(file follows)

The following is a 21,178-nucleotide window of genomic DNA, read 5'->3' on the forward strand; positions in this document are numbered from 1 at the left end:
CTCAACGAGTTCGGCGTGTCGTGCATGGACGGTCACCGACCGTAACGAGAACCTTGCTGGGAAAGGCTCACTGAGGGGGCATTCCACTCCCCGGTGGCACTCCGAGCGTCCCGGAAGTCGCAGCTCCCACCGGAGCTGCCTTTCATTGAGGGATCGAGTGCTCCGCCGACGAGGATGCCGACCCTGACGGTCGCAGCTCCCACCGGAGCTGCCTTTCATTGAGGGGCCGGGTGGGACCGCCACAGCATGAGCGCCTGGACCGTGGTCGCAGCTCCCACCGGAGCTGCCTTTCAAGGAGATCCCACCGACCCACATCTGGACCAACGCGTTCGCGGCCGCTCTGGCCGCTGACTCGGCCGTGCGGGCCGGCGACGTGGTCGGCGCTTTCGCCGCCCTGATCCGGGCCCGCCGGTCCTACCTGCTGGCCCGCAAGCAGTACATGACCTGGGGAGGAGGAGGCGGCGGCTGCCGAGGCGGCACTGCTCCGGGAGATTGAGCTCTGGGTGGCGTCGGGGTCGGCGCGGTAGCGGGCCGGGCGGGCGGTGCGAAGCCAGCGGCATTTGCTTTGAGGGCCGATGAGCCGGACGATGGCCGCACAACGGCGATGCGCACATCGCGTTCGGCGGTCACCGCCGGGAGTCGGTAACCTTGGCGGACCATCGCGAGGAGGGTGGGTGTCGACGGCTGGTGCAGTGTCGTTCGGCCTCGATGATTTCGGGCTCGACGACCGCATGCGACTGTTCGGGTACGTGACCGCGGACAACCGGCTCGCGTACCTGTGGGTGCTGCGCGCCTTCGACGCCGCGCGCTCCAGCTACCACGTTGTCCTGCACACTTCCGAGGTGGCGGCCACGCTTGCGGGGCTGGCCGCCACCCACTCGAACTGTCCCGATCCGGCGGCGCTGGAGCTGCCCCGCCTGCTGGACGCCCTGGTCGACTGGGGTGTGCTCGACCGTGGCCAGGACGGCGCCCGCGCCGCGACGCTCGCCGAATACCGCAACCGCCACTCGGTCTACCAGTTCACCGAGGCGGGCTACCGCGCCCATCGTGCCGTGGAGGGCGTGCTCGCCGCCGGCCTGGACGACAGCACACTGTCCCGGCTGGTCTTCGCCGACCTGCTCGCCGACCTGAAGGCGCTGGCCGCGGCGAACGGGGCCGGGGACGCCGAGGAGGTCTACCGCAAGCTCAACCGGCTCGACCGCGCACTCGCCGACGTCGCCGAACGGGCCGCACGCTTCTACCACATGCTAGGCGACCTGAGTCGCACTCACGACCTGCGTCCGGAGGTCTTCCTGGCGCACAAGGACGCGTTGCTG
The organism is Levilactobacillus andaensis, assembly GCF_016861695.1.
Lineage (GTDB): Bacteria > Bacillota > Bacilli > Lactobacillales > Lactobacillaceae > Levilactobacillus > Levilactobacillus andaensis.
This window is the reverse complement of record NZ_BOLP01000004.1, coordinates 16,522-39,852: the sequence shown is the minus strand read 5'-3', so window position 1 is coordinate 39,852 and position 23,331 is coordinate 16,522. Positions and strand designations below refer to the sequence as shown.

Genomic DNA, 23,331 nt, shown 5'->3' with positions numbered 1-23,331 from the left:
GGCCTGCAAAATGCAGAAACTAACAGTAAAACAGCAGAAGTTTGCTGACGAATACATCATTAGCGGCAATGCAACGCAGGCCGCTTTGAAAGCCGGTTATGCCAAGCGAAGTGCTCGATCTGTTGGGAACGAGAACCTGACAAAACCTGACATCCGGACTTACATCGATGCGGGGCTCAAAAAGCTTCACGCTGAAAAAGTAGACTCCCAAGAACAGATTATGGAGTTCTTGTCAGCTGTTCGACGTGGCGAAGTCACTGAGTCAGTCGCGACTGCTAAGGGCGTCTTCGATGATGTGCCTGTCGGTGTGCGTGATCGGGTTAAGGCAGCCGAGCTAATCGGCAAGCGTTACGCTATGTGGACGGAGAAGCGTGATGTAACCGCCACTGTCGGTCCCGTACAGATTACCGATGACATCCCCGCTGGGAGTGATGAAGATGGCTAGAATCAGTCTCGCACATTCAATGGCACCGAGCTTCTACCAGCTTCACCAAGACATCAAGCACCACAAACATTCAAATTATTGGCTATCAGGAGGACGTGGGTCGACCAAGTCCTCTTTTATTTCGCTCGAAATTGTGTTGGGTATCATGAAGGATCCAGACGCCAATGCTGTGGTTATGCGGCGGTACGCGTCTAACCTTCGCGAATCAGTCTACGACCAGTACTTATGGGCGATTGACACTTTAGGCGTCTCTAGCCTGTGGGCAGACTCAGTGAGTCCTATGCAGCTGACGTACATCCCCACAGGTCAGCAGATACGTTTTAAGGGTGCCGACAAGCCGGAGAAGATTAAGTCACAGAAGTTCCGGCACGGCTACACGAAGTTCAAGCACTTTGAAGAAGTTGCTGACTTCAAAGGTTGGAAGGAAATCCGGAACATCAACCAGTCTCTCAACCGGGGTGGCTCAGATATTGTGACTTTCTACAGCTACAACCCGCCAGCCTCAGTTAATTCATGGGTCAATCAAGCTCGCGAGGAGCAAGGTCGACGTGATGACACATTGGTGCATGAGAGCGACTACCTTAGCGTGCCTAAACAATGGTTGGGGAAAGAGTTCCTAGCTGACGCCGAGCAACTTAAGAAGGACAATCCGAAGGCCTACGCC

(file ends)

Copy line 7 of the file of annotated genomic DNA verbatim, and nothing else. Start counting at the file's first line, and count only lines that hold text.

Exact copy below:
GGCCTGCAAAATGCAGAAACTAACAGTAAAACAGCAGAAGTTTGCTGACGAATACATCATTAGCGGCAATGCAACGCAGGCCGCTTTGAAAGCCGGTTATGCCAAGCGAAGTGCTCGATCTGTTGGGAACGAGAACCTGACAAAACCTGACATCCGGACTTACATCGATGCGGGGCTCAAAAAGCTTCACGCTGAAAAAGTAGACTCCCAAGAACAGATTATGGAGTTCTTGTCAGCTGTTCGACGTGGCGAAGTCACTGAGTCAGTCGCGACTGCTAAGGGCGTCTTCGATGATGTGCCTGTCGGTGTGCGTGATCGGGTTAAGGCAGCCGAGCTAATCGGCAAGCGTTACGCTATGTGGACGGAGAAGCGTGATGTAACCGCCACTGTCGGTCCCGTACAGATTACCGATGACATCCCCGCTGGGAGTGATGAAGATGGCTAGAATCAGTCTCGCACATTCAATGGCACCGAGCTTCTACCAGCTTCACCAAGACATCAAGCACCACAAACATTCAAATTATTGGCTATCAGGAGGACGTGGGTCGACCAAGTCCTCTTTTATTTCGCTCGAAATTGTGTTGGGTATCATGAAGGATCCAGACGCCAATGCTGTGGTTATGCGGCGGTACGCGTCTAACCTTCGCGAATCAGTCTACGACCAGTACTTATGGGCGATTGACACTTTAGGCGTCTCTAGCCTGTGGGCAGACTCAGTGAGTCCTATGCAGCTGACGTACATCCCCACAGGTCAGCAGATACGTTTTAAGGGTGCCGACAAGCCGGAGAAGATTAAGTCACAGAAGTTCCGGCACGGCTACACGAAGTTCAAGCACTTTGAAGAAGTTGCTGACTTCAAAGGTTGGAAGGAAATCCGGAACATCAACCAGTCTCTCAACCGGGGTGGCTCAGATATTGTGACTTTCTACAGCTACAACCCGCCAGCCTCAGTTAATTCATGGGTCAATCAAGCTCGCGAGGAGCAAGGTCGACGTGATGACACATTGGTGCATGAGAGCGACTACCTTAGCGTGCCTAAACAATGGTTGGGGAAAGAGTTCCTAGCTGACGCCGAGCAACTTAAGAAGGACAATCCGAAGGCCTACGCC